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University professor apologizes for sex-toy demonstration

By the CNN Wire Staff
Professor J. Michael Bailey says he is receiving a "tremendous amount of support" from people all over the world.
Professor J. Michael Bailey says he is receiving a "tremendous amount of support" from people all over the world.
  • NEW: The Northwestern professor now says benefit to students didn't justify harm to school
  • He had allowed a couple to demonstrate a sex toy in after-class session
  • The university president was "troubled" by the incident

(CNN) -- A Northwestern University professor who allowed a couple to demonstrate a sex toy in front of students apologized Saturday, saying he regrets upsetting people and should not have allowed it.

While psychology Professor J. Michael Bailey called the incident a "mistake," he also said the February 21 incident provoked important debate about issues including academic freedom and the effect of sexual attitudes on education.

"I am sorry that these issues that are important have been raised in this way, instead of directly through words and arguments in the classroom," Bailey told CNN on Saturday. "That said, now that they have been raised, let's talk."

It was the first time Bailey has expressed regret for the incident, which drew national headlines. University President Morton Schapiro had said he was "troubled and disappointed" by it and had ordered an investigation.

The event took place in an optional after-class session for Bailey's human sexuality course at the prestigious private university near Chicago. Bailey previously explained he wanted students to learn about sexual diversity and information from "real people."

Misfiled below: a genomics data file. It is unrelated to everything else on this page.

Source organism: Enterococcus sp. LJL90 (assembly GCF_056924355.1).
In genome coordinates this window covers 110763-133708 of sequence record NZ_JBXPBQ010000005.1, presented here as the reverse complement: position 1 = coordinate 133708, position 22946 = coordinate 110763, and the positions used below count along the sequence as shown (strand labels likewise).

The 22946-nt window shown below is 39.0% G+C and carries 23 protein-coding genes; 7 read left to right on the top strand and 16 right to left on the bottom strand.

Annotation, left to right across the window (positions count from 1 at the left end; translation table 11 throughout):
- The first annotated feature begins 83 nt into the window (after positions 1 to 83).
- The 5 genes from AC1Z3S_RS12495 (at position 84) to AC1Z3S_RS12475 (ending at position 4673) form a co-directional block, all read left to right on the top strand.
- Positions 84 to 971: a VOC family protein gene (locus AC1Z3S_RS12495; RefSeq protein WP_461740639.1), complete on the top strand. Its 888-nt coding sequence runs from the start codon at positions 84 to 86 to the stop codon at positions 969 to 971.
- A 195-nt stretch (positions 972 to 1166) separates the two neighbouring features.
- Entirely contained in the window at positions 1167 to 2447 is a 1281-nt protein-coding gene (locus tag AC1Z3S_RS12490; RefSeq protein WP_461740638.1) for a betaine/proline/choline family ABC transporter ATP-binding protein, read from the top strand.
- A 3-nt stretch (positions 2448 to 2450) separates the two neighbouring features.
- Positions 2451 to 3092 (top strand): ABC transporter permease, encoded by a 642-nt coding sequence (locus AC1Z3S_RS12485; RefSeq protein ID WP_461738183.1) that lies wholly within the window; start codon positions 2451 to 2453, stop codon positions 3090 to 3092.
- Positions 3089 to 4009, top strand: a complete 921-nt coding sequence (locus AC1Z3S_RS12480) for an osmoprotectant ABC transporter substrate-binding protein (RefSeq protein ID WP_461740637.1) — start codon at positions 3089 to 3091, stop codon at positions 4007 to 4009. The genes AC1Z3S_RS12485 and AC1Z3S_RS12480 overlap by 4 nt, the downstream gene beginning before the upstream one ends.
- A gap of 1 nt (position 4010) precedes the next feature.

Students who witnessed the incident had been told repeatedly by a guest speaker that what was about to happen would be graphic, the professor said. About 100 students chose to attend following a larger lecture, affiliate WGN said.

Bailey invited speaker Ken Melvoin-Berg, co-owner of Weird Chicago Tours, who brought a woman and a man for a discussion on the female orgasm. Melvoin-Berg suggested they demonstrate use of high-powered equipment they brought, said the professor, who agreed to the idea.

Melvoin-Berg told CNN affiliate WLS that they received "100% positive feedback during and after" the demonstration, but some students left while it was happening.

"For me, I'm glad I didn't see it. It was a little too explicit for me, and if I were in the class, if I would have stayed for the demonstration, I probably would have left. I know a couple of my friends did get up and leave," student Diana Lorenzini told CNN affiliate WLS.

Brianne Williams, another student, said "Doctor Michael Bailey is one of our finest professors here, and his class is about opening people's minds up."

Bailey said he was surprised the incident generated so much controversy.

"During a time of financial crisis, war and global warming, this story has been a top news story for more than two days," he said in a statement posted on the WLS website. "That this is so reveals a stark difference of opinion between people like me, who see absolutely no moral harm in what happened, and those who believe it was profoundly wrong."

Bailey told CNN he is receiving a "tremendous amount of support" from colleagues, students, parents of students, alumni and academics from all over the world.

As a researcher of human sexuality and sexual orientation, Bailey said he has encountered controversy over his work before and has even been attacked because of his research. The university, he said, has always been supportive and tolerant.

"I have felt at least some regret since before this story ever broke, and the more I thought about it, the worse I felt for some of my colleagues at Northwestern who are upset about it, including the president," he said. "It makes his job harder and the benefit to students certainly did not justify the degree to which it has hurt Northwestern at least these past few days."

Bailey said he is working with undergraduate students to arrange an event that includes "high-level discussion and debate" about the incident, and that he hopes to have Schapiro's input for the event.

CNN's Melissa Gray contributed to this report